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|| The TCP/IP Guide|
9 TCP/IP Application Layer Protocols, Services and Applications (OSI Layers 5, 6 and 7)
9 TCP/IP Key Applications and Application Protocols
9 TCP/IP File and Message Transfer Applications and Protocols (FTP, TFTP, Electronic Mail, USENET, HTTP/WWW, Gopher)
9 TCP/IP Electronic Mail System: Concepts and Protocols (RFC 822, MIME, SMTP, POP3, IMAP)
9 TCP/IP Electronic Mail Delivery Protocol: The Simple Mail Transfer Protocol (SMTP)
(Page 1 of 3)
I mentioned in the
overview and history of SMTP that early
TCP/IP e-mail mechanisms were developed by borrowing techniques and
elements from existing application protocols, especially Telnet
SMTP is an independent protocol, but its heritage can still be seen
clearly in a few areas. One of the more obvious of these is in the method
by which commands are issued by an SMTP sender and replies returned
by an SMTP receiver.
Like FTP, all SMTP commands are sent
as plain ASCII text over the TCP connection established between the
client and server in an SMTP connection. These commands must end with
the two-character CRLF sequence that normally terminates
ASCII text as required for the Telnet Network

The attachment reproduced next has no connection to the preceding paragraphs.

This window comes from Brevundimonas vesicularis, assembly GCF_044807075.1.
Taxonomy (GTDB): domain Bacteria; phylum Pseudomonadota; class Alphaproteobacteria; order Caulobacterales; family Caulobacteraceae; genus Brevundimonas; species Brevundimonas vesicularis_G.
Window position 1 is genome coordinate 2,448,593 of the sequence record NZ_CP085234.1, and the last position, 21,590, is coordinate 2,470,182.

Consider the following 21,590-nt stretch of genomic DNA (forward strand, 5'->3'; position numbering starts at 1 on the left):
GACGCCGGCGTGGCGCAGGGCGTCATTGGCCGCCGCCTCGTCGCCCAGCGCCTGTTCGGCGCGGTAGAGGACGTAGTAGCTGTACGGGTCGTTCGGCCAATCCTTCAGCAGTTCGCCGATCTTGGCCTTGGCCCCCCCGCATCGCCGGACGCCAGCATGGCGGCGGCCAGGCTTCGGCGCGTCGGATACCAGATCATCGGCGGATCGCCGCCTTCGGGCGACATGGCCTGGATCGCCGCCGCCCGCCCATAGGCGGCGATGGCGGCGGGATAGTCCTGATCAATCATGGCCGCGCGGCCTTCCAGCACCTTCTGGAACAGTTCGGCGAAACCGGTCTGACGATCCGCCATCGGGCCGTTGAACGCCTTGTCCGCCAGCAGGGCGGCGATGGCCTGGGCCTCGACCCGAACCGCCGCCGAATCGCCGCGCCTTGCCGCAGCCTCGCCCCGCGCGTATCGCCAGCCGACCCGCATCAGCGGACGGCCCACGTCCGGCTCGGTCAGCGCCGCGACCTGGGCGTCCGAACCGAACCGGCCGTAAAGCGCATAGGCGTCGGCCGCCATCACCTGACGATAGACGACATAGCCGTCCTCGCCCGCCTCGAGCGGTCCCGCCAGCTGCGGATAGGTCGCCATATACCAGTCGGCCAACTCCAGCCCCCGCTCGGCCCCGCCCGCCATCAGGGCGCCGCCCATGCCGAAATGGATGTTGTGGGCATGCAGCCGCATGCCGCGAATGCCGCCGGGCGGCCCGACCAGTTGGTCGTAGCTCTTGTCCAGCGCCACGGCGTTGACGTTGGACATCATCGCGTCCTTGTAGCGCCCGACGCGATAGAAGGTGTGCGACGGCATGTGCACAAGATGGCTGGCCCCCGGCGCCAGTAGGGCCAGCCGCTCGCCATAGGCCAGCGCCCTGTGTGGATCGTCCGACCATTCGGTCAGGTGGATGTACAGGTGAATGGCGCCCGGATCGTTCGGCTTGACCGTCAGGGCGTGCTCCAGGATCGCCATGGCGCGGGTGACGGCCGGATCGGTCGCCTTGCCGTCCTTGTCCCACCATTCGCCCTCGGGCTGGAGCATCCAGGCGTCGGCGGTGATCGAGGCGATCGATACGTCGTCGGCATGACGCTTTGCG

Virtual Terminal (NVT). In fact, you can
check the function of an SMTP server and even issue commands to it yourself,
simply by using Telnet to connect to it on port 25.
SMTP Command Syntax
All SMTP commands are specified using
a four-letter command code. Some commands also either allow or
require parameters to be specified. The basic syntax of a command
When parameters are used, they follow
the command code and are separated from it by one or more space characters.
For example, the HELO and EHLO commands are specified
with the command code, a space character, and then the domain name of
the SMTP sender, as we saw in our look at SMTP
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The TCP/IP Guide (http://www.TCPIPGuide.com)
Version 3.0 - Version Date: September 20, 2005
© Copyright 2001-2005 Charles M. Kozierok. All Rights Reserved.
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